Battery electric vehicles have had issues with high battery costs, with limited travel distances, with charging time and the lifespan of the battery, although advancements in battery technology has addressed many of those problems.

At the present time, controversy reigns over battery electric vehicles. Campaigners, (et al) for BEV’s are accusing three major US automobile manufacturers of deliberately sabotaging BEV efforts through several methods, for instance, failing to market, failing to produce appropriate vehicles, by failing to satisfy demand and using lease-only programs with prohibitions against end of lease purchase.

In their defense, the three major manufacturers they have responded that they only make what the public want and the current trend is that the public doesn’t want battery electric vehicles.

Although we have the technology to manufacture and provide BEVs, one of the biggest downfalls for the prolific production of BEVs is the extortionate cost of replacement batteries. In some cases the cost of replacement batteries can be more than the price of the whole vehicle, especially when buying used battery electric vehicles.

The Electric Cars DC Power Source Improvements

For many years the electric cars dc batteries have seen several design tests to check out different theories.

Back then prototypes were typically built to test the system designs and make adjustments before offering the final product up for sale.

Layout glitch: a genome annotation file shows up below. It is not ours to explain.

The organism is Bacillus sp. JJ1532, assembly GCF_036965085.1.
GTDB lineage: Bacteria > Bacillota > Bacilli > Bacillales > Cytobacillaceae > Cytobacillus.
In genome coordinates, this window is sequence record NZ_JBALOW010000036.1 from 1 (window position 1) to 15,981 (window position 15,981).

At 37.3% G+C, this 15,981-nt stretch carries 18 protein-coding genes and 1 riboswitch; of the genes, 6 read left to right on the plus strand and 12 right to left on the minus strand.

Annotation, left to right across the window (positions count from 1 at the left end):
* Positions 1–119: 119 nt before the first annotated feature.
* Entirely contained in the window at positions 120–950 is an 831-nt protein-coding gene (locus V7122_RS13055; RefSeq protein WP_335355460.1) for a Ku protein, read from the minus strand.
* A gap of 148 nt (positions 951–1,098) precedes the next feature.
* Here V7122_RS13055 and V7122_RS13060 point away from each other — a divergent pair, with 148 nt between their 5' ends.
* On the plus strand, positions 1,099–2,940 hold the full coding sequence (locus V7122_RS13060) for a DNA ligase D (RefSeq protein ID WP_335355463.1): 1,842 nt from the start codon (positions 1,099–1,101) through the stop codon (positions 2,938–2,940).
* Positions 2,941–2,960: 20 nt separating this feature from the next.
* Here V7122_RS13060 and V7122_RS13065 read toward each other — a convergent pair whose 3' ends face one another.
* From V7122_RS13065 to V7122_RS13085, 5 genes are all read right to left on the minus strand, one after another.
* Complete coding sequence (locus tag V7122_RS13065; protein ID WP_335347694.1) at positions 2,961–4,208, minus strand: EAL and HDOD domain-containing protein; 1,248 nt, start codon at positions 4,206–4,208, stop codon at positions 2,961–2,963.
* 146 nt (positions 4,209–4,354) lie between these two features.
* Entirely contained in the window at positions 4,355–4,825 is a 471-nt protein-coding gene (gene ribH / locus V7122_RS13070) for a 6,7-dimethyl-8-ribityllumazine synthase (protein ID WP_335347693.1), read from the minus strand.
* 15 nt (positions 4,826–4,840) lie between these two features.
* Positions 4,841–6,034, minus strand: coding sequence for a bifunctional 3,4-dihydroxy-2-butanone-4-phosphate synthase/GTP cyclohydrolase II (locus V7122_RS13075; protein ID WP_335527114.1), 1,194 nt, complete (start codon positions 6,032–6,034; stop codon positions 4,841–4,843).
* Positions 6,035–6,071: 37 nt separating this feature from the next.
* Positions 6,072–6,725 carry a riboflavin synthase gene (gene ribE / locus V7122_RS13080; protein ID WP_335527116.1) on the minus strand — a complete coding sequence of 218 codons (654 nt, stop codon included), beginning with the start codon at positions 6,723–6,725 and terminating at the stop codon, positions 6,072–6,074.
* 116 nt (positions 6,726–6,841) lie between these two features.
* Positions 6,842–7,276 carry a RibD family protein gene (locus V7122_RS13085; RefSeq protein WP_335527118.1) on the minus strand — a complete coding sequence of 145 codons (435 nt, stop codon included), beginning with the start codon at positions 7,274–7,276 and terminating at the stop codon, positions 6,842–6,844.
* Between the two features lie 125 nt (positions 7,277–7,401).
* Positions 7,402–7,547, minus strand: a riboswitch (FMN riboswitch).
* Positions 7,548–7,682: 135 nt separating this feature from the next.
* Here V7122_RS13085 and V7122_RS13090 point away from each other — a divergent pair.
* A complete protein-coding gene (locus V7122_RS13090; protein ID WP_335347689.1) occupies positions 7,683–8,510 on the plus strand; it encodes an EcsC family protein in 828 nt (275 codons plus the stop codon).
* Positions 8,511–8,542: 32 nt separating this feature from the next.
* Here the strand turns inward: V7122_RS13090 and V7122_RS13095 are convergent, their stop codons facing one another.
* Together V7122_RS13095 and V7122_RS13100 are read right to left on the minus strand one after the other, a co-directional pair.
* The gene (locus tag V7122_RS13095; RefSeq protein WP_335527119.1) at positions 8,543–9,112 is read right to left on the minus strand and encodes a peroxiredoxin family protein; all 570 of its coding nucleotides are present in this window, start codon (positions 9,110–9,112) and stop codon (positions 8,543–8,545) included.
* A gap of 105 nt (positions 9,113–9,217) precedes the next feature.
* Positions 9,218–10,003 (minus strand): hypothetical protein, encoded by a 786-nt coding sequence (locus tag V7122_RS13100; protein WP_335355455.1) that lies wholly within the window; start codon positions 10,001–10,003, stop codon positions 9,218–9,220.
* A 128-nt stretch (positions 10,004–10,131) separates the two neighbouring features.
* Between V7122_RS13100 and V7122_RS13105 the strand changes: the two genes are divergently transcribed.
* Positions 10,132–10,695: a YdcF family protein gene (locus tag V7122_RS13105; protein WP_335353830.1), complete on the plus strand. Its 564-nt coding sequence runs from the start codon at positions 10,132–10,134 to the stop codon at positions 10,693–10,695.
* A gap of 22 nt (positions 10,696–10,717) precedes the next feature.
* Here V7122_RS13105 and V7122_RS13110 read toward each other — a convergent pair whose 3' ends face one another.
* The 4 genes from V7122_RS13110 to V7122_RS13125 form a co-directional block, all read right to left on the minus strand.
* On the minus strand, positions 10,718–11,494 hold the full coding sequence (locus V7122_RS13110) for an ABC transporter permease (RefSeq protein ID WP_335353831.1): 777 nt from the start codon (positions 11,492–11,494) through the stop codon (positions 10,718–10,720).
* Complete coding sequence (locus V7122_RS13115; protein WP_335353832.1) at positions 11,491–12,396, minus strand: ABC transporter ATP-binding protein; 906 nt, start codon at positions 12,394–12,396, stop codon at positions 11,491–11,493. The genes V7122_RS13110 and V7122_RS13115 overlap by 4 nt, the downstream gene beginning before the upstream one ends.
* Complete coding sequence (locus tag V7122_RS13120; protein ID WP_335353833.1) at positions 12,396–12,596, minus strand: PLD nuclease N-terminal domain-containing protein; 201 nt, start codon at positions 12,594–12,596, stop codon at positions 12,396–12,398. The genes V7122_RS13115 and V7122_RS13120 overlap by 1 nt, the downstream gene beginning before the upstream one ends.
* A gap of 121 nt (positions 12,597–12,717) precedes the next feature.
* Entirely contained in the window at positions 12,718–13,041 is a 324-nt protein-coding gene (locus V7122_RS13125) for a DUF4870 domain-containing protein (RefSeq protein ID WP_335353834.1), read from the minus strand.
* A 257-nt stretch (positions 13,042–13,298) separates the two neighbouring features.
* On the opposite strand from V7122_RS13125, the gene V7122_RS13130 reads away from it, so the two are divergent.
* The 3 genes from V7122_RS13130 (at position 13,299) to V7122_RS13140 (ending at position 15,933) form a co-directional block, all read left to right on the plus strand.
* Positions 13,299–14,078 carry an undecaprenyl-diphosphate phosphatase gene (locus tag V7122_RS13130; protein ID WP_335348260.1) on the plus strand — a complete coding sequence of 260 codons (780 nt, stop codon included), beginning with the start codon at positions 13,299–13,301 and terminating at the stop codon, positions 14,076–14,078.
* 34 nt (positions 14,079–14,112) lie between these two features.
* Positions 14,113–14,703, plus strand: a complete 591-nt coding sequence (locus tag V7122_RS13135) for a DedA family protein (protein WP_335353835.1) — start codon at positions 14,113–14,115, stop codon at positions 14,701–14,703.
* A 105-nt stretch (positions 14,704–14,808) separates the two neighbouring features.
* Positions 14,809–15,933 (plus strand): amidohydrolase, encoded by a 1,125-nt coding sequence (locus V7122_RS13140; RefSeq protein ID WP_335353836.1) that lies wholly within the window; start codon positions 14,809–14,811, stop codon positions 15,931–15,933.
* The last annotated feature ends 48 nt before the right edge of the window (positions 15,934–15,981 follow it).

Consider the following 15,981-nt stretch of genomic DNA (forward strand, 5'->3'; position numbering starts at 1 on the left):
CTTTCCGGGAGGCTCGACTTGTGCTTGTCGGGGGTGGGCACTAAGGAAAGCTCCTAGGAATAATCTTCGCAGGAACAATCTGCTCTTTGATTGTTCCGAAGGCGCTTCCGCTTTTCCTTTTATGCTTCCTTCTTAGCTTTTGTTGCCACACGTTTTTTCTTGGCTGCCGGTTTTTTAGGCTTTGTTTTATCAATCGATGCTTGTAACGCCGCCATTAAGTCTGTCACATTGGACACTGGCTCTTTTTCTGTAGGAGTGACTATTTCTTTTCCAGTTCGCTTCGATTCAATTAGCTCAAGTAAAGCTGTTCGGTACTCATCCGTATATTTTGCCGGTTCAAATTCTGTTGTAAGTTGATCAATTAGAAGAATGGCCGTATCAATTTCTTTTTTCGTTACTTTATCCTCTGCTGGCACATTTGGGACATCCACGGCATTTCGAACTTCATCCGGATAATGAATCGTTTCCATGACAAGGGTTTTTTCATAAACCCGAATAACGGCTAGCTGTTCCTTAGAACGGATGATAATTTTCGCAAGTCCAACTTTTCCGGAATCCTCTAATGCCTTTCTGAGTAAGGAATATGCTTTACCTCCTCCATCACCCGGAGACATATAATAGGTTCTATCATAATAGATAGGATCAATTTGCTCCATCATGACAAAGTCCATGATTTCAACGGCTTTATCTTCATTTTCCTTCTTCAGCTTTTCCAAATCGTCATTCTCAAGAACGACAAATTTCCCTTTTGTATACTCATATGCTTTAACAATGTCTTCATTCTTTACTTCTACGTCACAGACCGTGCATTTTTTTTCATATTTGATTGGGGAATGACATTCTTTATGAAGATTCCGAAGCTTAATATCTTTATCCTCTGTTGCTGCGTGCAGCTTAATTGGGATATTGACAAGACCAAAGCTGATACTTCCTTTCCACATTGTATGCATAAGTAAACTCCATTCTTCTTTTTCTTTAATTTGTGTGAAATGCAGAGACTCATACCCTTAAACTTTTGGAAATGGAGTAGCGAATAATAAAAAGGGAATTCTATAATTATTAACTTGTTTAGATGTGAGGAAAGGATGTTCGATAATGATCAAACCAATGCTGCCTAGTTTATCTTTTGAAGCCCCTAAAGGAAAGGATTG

Today we have costly gas and great battery technology which has actually piqued the interest in electric cars compared to the earlier years when gas was very cheap and batteries were ineffective.

With the gasoline prices what they are today and batteries being much lighter than years ago is making electric car technology a much more popular selection.

A main problem in these earlier vehicle models was the electric car dc power source. These older batteries supplied the power but were very heavy and ineffective due to this limited technology.

The issue with these vehicles was the weight of the batteries which needed motors that were more powerful, resulting in the demand for more batteries, or the length driven was very limited.

Making the power source lighter was a necessary concern over the course of the last few decades.

Finding some alternatives to electric car dc power sources meant researchers found some novel designs that decreased the demand for batteries.

One system was to put in a generator that uses gasoline and produces the electric cars dc requirements that the cars electric motor needed.

This plan proved quite easy thus keeping a band of batteries charged enough to operate the cars electric motor.

One other system tested was to have solar panels recharge the batteries hoping that this would be a functional electric car dc power generation.

This worked good on sunny days, however it was very limited for much of the year and evenings. Experimenting with this type of project helps to broaden the distance driven by the trial cars.

Curiosity in electric vehicles in the last few years is mainly due to the recent battery designs which are smaller, lighter, and the charge lasts much longer than the older types.